Lost and found pets

Losing a pet is distressing for you and your family, and for your pet. With this in mind, we have provided you with some useful information that will enable you to begin your search as soon as possible.

Call your council

They will be able to tell you if they have picked up an animal fitting your pet’s description. Remember to leave a detailed description of your pet and all your contact details in case they do pick up your pet at a later date. If you are on the border of two councils, you should leave your details with both councils in case your pet may have wandered into the neighbouring municipality.

Visit shelters and vet clinics

Many people will take a wandering pet into their local pound. However, please remember to check all of the shelters in Melbourne, not just your local pound, as many councils use large shelters such as the RSPCA and Lost Dogs’ Home as their pound-holding facility. It is a legal requirement that all pounds and shelters hold healthy stray animals for a full eight days, so we suggest a visit to all facilities once every seven days. You will also want to call all the local vets in your area in case your pet has been hurt and has been taken to a vet clinic for treatment.

Check your neighborhood and walking route

Your pet may be trapped or locked in a neighbours’ backyard, shed, garage or roof cavity, so a door-knock of all your surrounding neighbours is a must. Remember to call out your pet’s name and listen carefully for a response. If you have lost a dog, travel your normal walking route as dogs are creatures of routine and may be taking themselves for a walk! Remember to check your own house, including cupboards, garden, shed, garage and roof cavity as well – animals can get trapped just as easily at home as they can elsewhere!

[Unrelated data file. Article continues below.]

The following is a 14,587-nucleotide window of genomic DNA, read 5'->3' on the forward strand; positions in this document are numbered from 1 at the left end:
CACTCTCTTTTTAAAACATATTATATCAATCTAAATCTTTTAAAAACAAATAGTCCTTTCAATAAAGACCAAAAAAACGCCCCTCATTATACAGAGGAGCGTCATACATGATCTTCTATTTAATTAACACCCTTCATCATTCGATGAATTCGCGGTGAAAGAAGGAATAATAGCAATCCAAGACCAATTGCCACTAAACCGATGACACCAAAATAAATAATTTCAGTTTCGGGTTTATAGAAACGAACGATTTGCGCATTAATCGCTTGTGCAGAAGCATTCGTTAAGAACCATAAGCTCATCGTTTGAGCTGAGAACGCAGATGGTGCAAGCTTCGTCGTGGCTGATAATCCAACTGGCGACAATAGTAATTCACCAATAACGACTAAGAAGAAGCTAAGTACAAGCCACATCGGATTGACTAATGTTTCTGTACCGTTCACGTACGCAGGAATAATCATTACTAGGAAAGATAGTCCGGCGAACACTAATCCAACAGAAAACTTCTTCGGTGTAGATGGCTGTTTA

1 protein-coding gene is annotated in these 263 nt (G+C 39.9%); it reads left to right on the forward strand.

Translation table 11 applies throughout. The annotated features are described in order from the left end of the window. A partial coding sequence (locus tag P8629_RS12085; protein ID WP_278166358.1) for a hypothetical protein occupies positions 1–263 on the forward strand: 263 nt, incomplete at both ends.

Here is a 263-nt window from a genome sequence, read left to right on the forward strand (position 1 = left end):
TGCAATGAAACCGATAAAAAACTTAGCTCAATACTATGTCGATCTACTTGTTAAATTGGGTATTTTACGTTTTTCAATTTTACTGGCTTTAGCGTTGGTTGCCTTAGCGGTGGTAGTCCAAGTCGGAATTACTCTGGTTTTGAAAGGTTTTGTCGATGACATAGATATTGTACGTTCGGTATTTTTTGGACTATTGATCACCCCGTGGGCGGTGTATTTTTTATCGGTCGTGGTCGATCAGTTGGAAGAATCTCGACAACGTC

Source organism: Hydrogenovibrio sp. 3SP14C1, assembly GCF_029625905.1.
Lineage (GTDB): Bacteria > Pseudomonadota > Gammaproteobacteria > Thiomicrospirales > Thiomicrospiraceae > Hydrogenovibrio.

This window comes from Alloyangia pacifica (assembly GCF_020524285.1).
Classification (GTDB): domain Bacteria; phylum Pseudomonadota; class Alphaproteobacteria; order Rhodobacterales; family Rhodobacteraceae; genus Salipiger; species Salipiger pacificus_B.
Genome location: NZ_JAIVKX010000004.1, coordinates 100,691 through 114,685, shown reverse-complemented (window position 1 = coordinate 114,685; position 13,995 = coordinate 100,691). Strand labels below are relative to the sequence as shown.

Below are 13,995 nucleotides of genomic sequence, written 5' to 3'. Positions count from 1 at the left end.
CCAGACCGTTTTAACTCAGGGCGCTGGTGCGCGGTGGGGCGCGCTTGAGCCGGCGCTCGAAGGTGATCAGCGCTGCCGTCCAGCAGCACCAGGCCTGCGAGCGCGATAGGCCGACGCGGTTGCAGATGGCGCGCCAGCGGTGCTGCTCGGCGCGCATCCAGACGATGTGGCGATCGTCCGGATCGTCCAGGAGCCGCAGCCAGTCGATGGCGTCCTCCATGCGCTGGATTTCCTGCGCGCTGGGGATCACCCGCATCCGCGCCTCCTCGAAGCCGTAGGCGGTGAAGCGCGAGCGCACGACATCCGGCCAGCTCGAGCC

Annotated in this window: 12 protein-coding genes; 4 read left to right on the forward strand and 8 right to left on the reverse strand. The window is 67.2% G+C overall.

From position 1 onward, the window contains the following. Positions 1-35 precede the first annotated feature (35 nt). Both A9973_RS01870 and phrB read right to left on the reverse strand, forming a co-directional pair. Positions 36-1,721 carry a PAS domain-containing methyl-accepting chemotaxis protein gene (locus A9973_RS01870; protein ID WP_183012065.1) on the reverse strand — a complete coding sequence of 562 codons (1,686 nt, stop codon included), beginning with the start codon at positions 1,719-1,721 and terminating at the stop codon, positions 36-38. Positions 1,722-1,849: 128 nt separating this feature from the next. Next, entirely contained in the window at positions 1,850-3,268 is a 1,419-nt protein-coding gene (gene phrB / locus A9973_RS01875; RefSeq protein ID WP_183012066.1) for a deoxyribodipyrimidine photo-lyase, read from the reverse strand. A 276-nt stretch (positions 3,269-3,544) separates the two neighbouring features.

Put up posters in your local shops, animal shelters and vet clinics, as well as doing a letterbox drop of your neighbours. Saturate social media and ask your networks to share. Make use of local radio stations that have free announcements.


Every animal that is found and taken to a shelter or pound will be scanned for a microchip. If your details are correct, this will result in a speedy return home. If your details are incorrect, your pet may never find their way back home. If you are unsure which database your animal’s microchip is registered with, visit www.petaddress.com.au where you can enter in the microchip number and the site will tell you which database the microchip is registered to. If you do not have your animal’s microchip number, you will need to contact your vet clinic, as they will have the number recorded in your pet’s medical history.

Never give up!

I have found a lost animal, what should I do?

Contact your local council to collect the animal. By law, you must hand over an animal you have found to the local council. Please be careful if you decide to approach the animal. A frightened animal can react in many ways, and one of those may be to lash out at you, or run away.

We also understand that you may be reluctant to call the council to collect the animal, as the pound can be a frightening place for pets, but we would like you to consider the carer looking for their pet and how distressed they might be.

In fact, the animal’s best chance of getting back home is through council as carers will contact their local pounds and shelters in search of their beloved pet.

Lort Smith